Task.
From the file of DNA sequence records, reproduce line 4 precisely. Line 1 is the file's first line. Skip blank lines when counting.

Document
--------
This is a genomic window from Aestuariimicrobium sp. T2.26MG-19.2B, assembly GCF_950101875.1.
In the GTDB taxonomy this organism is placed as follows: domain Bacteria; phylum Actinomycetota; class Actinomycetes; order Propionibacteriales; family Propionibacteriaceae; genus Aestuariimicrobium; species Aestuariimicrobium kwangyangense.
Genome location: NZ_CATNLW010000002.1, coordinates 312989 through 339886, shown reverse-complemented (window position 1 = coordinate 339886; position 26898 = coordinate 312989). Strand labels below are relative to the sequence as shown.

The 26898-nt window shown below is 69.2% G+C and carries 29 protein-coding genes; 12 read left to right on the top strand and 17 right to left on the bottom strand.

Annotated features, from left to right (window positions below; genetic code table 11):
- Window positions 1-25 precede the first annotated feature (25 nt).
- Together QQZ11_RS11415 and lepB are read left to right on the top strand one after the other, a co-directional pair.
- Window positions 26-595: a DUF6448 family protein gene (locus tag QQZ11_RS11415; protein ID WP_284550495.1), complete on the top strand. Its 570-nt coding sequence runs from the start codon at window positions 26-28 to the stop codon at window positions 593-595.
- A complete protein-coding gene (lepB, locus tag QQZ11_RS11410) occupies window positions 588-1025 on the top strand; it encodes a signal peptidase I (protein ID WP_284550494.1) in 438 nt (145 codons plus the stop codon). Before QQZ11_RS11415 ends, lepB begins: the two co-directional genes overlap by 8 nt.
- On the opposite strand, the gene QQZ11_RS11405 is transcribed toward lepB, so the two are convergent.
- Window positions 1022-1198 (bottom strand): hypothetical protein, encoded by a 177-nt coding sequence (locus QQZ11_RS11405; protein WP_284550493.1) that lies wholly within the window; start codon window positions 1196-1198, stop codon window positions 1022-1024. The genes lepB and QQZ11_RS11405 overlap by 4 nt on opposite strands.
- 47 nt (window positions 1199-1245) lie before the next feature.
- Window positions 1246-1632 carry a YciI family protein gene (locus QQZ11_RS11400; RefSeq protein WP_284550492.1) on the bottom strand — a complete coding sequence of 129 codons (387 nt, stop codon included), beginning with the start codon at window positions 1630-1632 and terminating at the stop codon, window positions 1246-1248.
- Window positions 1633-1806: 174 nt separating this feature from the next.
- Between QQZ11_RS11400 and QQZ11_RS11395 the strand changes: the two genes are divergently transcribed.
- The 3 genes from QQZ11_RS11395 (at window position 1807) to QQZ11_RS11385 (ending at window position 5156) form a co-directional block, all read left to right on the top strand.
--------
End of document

The 26898-nt window shown below is 69.2% G+C and carries 29 protein-coding genes; 12 read left to right on the top strand and 17 right to left on the bottom strand.